Excerpted from The Chronicle of Higher Education, August 7, 2009:
Open Humanities Press (OHP) is joining the University of Michigan Library’s Scholary Publishing Office (SPO) to create five new open-access monograph series with a focus on critical and cultural theory. All of the books will be freely available in full-text, digital editions and as reasonably priced paperbacks, and they will be subject to the highest standards of editorial vetting and peer review. The series include New Metaphysics, Critial Climate Change, Global Conversations, Unidentified Theoretical Objects, and Liquid Books, a series in which readers are invited “to annotate, tag, edit, add to, remix, reformat, reversion, reinvent, and reuse” the material.
After editing, the manuscript files will be turned over to the publishing office at Michigan to be prepped for electronic and print-on-demand publication, metadata creation, and cataloguing. Books in the series will be available through the OHP and SPO Web sites, and will also be archived in the library at Michigan. Authors will retain their copyrights and may opt for Creative Commons licenses. Works will also be made available for reader comment and annotation pre- and postpublication if the authors so desire.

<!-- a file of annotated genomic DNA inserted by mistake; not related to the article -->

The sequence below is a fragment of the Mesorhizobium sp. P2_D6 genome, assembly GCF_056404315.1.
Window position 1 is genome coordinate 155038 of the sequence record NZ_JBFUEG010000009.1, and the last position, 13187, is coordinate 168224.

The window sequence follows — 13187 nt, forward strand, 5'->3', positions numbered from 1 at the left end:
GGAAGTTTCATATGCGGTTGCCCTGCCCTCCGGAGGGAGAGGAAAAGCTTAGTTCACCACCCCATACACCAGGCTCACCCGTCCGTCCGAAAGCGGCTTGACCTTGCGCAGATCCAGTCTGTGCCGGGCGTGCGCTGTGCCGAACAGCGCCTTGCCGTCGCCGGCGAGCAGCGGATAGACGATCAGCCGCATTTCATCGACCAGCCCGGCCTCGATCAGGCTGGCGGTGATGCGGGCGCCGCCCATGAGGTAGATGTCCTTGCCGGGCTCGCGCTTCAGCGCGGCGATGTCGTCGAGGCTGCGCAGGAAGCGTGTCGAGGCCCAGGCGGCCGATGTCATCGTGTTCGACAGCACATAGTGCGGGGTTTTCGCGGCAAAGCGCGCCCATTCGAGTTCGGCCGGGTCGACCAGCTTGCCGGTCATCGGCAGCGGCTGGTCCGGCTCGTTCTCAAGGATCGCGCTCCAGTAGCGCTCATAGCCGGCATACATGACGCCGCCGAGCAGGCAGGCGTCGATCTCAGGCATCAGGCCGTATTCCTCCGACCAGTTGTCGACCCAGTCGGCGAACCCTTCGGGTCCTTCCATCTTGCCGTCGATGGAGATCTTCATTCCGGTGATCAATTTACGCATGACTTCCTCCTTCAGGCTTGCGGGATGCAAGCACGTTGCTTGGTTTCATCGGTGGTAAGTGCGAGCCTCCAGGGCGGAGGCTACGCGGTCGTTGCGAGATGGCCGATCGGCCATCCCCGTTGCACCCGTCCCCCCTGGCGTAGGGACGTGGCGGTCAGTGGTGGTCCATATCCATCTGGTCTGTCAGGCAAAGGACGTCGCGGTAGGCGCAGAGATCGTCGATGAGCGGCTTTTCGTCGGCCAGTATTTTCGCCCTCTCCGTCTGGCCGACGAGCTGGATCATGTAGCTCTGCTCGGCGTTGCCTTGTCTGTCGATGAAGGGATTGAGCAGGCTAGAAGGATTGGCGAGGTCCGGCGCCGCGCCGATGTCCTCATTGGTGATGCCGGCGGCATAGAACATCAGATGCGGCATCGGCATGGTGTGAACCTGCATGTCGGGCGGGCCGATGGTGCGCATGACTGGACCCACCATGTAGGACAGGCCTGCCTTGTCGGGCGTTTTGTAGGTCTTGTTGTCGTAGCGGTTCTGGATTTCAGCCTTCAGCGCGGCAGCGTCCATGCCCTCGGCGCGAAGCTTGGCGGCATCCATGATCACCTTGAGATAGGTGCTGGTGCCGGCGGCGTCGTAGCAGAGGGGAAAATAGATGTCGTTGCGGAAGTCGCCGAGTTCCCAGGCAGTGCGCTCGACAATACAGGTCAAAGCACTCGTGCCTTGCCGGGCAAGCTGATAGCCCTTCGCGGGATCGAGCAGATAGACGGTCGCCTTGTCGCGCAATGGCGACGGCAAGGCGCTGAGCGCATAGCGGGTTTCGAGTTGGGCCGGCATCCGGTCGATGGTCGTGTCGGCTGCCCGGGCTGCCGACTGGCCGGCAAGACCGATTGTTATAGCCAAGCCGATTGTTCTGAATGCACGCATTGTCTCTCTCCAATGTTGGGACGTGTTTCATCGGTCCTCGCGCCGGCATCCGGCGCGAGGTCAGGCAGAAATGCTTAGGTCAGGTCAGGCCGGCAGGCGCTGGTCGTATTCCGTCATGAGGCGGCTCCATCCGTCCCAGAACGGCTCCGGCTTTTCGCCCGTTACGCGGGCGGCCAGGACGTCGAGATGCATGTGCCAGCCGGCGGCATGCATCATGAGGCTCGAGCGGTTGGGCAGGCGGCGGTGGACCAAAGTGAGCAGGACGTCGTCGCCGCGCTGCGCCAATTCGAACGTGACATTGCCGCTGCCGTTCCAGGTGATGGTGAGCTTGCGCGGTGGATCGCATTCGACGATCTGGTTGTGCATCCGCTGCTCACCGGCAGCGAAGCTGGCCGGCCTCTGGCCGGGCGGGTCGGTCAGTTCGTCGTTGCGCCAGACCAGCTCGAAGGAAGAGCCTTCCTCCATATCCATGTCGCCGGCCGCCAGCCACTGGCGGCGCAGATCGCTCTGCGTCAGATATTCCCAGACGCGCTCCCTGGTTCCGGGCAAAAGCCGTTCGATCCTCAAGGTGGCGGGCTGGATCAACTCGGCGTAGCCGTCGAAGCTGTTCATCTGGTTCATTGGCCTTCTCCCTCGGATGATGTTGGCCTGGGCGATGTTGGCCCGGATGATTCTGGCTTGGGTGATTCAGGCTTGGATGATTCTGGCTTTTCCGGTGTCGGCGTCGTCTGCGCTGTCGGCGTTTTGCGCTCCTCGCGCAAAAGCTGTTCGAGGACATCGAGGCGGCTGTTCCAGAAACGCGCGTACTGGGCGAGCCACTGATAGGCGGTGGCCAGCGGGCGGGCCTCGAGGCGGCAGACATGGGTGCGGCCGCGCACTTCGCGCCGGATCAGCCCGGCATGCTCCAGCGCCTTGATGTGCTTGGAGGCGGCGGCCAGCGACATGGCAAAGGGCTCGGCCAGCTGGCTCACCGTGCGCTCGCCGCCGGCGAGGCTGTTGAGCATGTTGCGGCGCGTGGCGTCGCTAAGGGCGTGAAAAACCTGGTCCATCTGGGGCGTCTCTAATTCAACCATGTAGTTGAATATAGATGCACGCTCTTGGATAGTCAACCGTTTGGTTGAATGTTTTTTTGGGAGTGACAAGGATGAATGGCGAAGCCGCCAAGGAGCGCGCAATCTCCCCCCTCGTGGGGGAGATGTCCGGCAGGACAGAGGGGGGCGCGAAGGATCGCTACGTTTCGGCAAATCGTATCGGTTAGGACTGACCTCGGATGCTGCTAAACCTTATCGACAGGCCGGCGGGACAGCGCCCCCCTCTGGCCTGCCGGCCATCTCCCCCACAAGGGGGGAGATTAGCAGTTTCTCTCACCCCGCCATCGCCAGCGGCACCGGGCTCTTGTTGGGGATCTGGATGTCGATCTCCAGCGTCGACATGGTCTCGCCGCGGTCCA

OHP is an open-access scholarly publishing collective established in the spring of 2008 by an international group of scholars. The group aims to help solve what it calls the “digital credibility problem” by publishing digital monographs that are open access and of recognized scholarly quality. The OHP board includes Alain Badiou of the Ecole Normale Superieure, Donna Haraway of the University of California at Santa Cruz, and Gayatri Spivak of Columbia University, among other notables.
According to Maria Bonn, director of the Scholarly Publishing Office, the new open-access series partnership came about after Open Humanities Press called for potential library partners. In an e-mail message to The Chronicle, Ms. Bonn said that the Michigan library “was probably better positioned than most of the libraries that responded to be able to support the production and distribution of these monographs” because it already has extensive experience with digital publishing. Ms. Bonn described OHP as a test of how to vet humanities monographs outside the traditional university-press context as well as “an experiment in the effects of open access on the impact of the humanities monograph.”